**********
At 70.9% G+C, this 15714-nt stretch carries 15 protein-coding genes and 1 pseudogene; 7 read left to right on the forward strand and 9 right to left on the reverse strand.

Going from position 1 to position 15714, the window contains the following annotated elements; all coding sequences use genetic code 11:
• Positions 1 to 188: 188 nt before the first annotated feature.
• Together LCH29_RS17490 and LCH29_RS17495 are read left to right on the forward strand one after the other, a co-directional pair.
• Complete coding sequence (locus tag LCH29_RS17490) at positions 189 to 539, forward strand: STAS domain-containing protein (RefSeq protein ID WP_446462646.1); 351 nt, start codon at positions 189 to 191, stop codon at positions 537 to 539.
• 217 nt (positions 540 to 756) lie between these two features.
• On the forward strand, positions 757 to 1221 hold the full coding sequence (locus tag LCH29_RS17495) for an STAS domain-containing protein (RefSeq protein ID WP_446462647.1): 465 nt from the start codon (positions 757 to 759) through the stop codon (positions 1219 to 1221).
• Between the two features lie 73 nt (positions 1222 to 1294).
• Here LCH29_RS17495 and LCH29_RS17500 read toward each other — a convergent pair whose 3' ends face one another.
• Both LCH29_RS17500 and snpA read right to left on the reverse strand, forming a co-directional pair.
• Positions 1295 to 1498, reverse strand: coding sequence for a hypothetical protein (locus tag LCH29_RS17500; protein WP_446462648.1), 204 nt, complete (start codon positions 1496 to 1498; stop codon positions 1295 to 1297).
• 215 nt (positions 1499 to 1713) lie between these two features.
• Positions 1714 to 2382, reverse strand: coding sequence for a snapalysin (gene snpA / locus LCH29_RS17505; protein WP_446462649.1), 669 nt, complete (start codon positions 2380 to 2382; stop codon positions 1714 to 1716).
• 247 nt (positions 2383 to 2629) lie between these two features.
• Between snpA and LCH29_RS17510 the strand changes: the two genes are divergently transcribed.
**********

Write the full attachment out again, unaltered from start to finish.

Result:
At 70.9% G+C, this 15714-nt stretch carries 15 protein-coding genes and 1 pseudogene; 7 read left to right on the forward strand and 9 right to left on the reverse strand.

Going from position 1 to position 15714, the window contains the following annotated elements; all coding sequences use genetic code 11:
• Positions 1 to 188: 188 nt before the first annotated feature.
• Together LCH29_RS17490 and LCH29_RS17495 are read left to right on the forward strand one after the other, a co-directional pair.
• Complete coding sequence (locus tag LCH29_RS17490) at positions 189 to 539, forward strand: STAS domain-containing protein (RefSeq protein ID WP_446462646.1); 351 nt, start codon at positions 189 to 191, stop codon at positions 537 to 539.
• 217 nt (positions 540 to 756) lie between these two features.
• On the forward strand, positions 757 to 1221 hold the full coding sequence (locus tag LCH29_RS17495) for an STAS domain-containing protein (RefSeq protein ID WP_446462647.1): 465 nt from the start codon (positions 757 to 759) through the stop codon (positions 1219 to 1221).
• Between the two features lie 73 nt (positions 1222 to 1294).
• Here LCH29_RS17495 and LCH29_RS17500 read toward each other — a convergent pair whose 3' ends face one another.
• Both LCH29_RS17500 and snpA read right to left on the reverse strand, forming a co-directional pair.
• Positions 1295 to 1498, reverse strand: coding sequence for a hypothetical protein (locus tag LCH29_RS17500; protein WP_446462648.1), 204 nt, complete (start codon positions 1496 to 1498; stop codon positions 1295 to 1297).
• 215 nt (positions 1499 to 1713) lie between these two features.
• Positions 1714 to 2382, reverse strand: coding sequence for a snapalysin (gene snpA / locus LCH29_RS17505; protein WP_446462649.1), 669 nt, complete (start codon positions 2380 to 2382; stop codon positions 1714 to 1716).
• 247 nt (positions 2383 to 2629) lie between these two features.
• Between snpA and LCH29_RS17510 the strand changes: the two genes are divergently transcribed.